New reports claim that Islamist extremism is moving into inland China.
Perhaps not “widely” known is the fact that Western China is home to millions of Muslim “minority” peoples, most identifying as “Uighur.”
Recently in China, officials stated that Islamic extremism is beginning to move out of Western China and into inland China where the “overwhelming” majority is Han Chinese.
Although the officials gave no details as to which provinces had “extremist“ activity, Wang Zuoan, head of the State Administration for Religious Affairs, told the National Congress of the Chinese Islamic Association, “We should let Muslims know the boundaries between legal and illegal religious activities, to enable them to say no to illegal activities.”
China is officially an “atheist” country, allowing only certain “registered” religions to be practiced, and those “practices,” of course, are being “controlled” by the state.
These “limitations” on religious practice have produced great “tension” between religious “people” and the Chinese “government.”
This tension has raised “doubts” regarding China’s claim of “Islamic” terrorism.
A recent interview with Ahmatjan Osman, a Uighur and the “exiled” president of the East Turkistan government, gave much “credence” to this doubt.
In the interview, Osman discussed the “tension-laden” history China has had with the Uighur and their “autonomous” territory of Xinjiang.
“The Chinese are conquerors. Our soil is oil rich. Seventy percent of Chinese oil is Uighur oil. China wants the land and the raw materials. They don’t need the people so they try to seize the land and break the people.”
“They seek legal reasons to kill them. The Nineties saw the emergence of political Islam, with the Taliban and AL-Qaeda. Everything the Uighur did was considered terror. China established a new anti-terrorism law and used the police and army to oppress us. Every small thing was considered terror.”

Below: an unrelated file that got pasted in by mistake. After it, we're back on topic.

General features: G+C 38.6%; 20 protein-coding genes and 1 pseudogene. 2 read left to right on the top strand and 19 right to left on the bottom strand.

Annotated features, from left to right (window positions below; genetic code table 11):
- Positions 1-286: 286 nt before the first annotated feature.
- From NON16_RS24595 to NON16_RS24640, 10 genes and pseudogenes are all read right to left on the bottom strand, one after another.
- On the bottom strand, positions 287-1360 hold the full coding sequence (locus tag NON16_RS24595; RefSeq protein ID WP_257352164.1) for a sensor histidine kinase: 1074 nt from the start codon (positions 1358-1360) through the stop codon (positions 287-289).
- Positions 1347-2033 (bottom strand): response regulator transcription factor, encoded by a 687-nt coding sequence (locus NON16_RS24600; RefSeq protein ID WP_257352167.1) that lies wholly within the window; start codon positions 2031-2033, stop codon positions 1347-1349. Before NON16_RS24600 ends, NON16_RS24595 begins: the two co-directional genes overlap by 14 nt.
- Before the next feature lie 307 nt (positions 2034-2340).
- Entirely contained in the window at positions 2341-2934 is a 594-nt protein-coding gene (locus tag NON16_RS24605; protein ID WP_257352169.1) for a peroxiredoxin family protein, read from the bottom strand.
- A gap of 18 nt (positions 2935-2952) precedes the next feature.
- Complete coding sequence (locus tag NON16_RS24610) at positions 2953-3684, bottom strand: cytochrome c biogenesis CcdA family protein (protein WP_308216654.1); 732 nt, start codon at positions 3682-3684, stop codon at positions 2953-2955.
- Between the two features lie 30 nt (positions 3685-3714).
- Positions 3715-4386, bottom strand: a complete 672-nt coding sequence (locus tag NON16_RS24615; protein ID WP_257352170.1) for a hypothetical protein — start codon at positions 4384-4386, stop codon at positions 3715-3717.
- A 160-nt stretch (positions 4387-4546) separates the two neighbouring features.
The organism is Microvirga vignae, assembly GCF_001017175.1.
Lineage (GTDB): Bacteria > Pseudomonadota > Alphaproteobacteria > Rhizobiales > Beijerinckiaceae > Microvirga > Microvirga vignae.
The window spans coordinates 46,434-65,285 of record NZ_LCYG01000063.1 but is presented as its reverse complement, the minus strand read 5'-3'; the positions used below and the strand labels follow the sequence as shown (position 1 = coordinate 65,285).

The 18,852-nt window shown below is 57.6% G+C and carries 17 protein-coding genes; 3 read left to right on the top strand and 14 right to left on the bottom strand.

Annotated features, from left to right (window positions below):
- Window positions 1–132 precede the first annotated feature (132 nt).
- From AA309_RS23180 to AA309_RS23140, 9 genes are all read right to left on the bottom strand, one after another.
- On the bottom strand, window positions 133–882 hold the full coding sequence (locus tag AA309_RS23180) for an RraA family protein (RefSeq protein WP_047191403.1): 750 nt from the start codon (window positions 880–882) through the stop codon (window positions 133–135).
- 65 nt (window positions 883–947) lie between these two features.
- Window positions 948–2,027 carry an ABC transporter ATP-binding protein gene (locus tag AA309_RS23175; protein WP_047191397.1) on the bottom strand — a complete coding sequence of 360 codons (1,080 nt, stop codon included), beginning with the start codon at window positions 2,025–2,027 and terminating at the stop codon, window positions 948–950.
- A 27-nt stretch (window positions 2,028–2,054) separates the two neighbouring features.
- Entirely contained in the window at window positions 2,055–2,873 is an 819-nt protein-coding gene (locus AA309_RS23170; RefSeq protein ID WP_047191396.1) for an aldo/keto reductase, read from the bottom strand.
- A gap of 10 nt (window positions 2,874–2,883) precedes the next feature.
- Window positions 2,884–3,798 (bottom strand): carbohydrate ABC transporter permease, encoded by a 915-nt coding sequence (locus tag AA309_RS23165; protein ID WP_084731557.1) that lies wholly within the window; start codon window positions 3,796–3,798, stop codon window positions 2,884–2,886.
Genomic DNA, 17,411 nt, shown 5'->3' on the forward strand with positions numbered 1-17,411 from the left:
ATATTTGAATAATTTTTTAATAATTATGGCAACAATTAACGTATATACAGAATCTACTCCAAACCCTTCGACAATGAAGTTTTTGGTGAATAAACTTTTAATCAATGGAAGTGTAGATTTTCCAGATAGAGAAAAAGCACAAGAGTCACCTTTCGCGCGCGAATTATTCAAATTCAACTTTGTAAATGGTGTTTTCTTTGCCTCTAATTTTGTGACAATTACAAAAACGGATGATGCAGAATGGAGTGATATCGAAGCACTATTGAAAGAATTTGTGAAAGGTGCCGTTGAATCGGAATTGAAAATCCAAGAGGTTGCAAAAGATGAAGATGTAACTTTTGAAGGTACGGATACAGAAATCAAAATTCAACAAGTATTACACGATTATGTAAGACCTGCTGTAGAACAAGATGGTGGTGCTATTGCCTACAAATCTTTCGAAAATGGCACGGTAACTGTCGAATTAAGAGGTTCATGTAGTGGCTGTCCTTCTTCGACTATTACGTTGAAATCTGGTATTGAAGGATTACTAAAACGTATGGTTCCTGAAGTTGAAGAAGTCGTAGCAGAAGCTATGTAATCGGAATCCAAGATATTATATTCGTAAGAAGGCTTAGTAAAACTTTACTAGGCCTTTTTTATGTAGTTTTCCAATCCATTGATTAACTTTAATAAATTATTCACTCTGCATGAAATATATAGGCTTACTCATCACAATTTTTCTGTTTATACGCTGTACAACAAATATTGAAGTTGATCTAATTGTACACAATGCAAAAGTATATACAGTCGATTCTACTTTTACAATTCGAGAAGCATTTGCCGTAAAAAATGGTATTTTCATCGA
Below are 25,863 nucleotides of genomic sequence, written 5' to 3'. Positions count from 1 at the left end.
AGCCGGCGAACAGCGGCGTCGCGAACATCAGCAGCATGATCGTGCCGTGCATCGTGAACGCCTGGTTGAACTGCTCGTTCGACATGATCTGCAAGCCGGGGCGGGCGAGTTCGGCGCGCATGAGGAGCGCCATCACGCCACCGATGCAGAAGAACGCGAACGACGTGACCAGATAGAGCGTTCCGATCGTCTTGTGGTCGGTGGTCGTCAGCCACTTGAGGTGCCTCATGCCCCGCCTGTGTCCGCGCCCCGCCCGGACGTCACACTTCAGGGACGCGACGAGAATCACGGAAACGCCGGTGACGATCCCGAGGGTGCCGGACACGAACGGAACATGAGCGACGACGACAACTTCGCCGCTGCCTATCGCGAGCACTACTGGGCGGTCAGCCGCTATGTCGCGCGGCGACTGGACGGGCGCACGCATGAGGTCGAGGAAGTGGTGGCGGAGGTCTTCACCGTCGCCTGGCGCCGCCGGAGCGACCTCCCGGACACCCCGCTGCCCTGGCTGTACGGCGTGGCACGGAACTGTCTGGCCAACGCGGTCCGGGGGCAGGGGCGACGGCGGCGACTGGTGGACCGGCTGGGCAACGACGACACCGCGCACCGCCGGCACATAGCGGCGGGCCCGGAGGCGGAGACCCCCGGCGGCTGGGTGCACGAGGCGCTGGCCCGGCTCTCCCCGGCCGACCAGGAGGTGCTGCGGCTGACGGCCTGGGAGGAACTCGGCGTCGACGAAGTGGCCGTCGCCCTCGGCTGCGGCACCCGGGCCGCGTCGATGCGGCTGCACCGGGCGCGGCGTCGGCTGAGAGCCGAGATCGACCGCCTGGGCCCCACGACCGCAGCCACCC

“Today, China says it’s fighting Islamic terror rather than anything nationalistic. If you are under 18, you are not allowed to enter a mosque. If you are a civil servant, you can’t enter a mosque. They encourage Chinese families to move into our region. Seventy years ago, there were 300,000 Chinese, today they are 50% of the population,” said Osman.
Given China’s obvious “distaste” for religion in general and its attempts to “mold” certain religions into something that will not “threaten” atheist Communism, it is not a “far stretch” to wholeheartedly believe Osman’s “side of the story.”
Osman continued, “We have some extreme elements who went to Syria and Iraq to join ISIS, but they don’t represent us. The Chinese government turns a blind eye when the Uighur leave the country. From 2010 to 2015 more than 30,000 left because of persecution and pressure from the so-called imams.”
“They ended up in Turkey and Syria. As the international community fights ISIS, they kill Uighur and that keeps China happy. China can also say that when it fights the Uighur, it fights international terror.”
This statement from Osman strongly suggests that not only is true “extremist terrorism” not present in China, but that China also, in a way, “supports” groups like ISIS because when Uighur’s join the groups, perhaps due to the “persecution” they receive from the Chinese, they end up being “killed.”
While all of this make “sense,” even if we are to not “believe” Chinese officials when it comes to “Islamic” extremist terrorism, China could still be “at risk” for such activity.
Geographically speaking, Western China is very “close” to the Middle East. China’s Western border lies next to the “gate” to the Middle East, Afghanistan and Pakistan, two countries that “house” Islamic extremists.
So, while China ostensibly may be “free” from the Islamic extremist “terrorism” that the West has come to “know all too well,” this may not be the “case for much longer.”
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